Winter Wheels by Wiscot


Traditionally, winter in Wisconsin means two things: cold and snow – and usually an abundance of both. If you live here year-round and don’t do a “snowbird” and head south from November to April, you can do two things: bitch or embrace. Wear the right clothing and adopt the right attitude and a world of ATVs, snowmobiles, snowshoes, cross country skiing and ice fishing opens up. Hell, Lambeau Field in Green Bay has no roof – that’s how hardy folks are up here.

I ride all year round. With a winter road bike and a fat bike this is feasible. That being said, I have my limits: roads must be substantially dry and ice free and the wind chill must be in the twenties or above. This winter I’ve ridden the fat bike once – we’ve had so little snow and what we have had has generally disappeared within a week, leaving the trails muddy and soft and basically unridable. The road bike has seen more action than normal which is fine by me.

Growing up in Scotland, the winter bike was always called just that – the winter bike. Here in the States it tends to be referred to as a “beater bike” – a term I’ve always detested. It seems to imply that it will take the beating (and maintenance) it deserves – and again, by implication, that care and maintenance won’t amount to much. My winter bike is a bit of a mongrel mishmash. A basic internet store brand aluminum frame, carbon fork, Microshift brifters (cheap, exposed shift cables but work like a charm) and various components sourced from all over the place. For example, I found the tires on sale several years ago for a crazy good price – probably because they were hot pink. I’d never put them on one of my three regular road bikes, but for the winter bike? Perfect. The mudguards/fenders? Indispensable when the roads are awash with melting snow mixed with salt. I had a “thermal” water bottle but it was rubbish at keeping even the hottest liquids warm so I found a small aluminum one that fits the bottle cage perfectly. Even after two hours the water will be warm which sure beats sipping icy cold fluid on a day where the temperature is barely above freezing.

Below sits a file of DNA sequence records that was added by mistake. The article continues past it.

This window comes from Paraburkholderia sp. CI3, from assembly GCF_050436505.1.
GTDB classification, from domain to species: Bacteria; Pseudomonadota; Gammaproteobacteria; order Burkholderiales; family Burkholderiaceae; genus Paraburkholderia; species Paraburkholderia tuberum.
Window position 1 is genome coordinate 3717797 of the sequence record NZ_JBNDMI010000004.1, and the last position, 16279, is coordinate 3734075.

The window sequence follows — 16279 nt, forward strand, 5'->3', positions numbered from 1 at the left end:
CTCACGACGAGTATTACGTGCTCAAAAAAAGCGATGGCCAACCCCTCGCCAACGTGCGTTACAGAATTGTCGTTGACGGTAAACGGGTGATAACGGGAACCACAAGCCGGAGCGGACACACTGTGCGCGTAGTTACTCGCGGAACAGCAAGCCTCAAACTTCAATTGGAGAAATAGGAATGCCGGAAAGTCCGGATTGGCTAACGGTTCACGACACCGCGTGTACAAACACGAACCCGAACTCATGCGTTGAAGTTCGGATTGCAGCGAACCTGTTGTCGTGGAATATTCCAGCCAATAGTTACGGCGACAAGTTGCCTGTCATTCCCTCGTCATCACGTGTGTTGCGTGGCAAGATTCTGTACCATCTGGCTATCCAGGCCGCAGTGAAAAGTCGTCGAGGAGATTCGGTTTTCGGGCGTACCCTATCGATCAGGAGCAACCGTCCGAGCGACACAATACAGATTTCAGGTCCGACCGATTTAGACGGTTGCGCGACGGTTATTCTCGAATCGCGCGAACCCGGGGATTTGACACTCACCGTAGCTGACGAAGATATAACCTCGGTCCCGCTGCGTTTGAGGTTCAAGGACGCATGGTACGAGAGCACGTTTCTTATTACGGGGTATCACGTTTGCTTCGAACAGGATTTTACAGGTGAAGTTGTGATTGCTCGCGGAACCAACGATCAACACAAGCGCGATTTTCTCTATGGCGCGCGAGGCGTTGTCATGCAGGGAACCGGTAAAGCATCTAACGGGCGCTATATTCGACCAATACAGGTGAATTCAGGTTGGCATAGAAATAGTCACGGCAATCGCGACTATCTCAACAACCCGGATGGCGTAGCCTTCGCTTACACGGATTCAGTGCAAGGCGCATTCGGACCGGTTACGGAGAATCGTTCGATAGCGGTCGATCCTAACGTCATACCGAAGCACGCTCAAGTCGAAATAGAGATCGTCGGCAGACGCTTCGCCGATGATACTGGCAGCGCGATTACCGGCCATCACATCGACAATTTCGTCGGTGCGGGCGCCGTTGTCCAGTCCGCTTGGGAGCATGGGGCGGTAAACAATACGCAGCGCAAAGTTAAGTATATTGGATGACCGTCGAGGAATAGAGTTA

Top winter bike tips? Check your tires regularly. When the bike is on the stand I use an old scouring pad to run over the tires to clean off any debris and expose any cuts or abrasions. Valve stems. Nothing makes these wee buggers seize up like a bit of salty road water. Take the plastic valve cap, put a little drop of heavy lube in it and screw it on. Check your spares regularly. There’s nothing worse than puncturing in the cold only to find out your spares are unusable.

This trusty bike will see action for a few more weeks until the weather finally warms and I start shedding layers of clothing and riding other bikes. There’s a world of a difference between it and its carbon brethren but in its own quiet, unassuming way, it’s a great bike. It has its place and time every year and for that, it can’t be beat.

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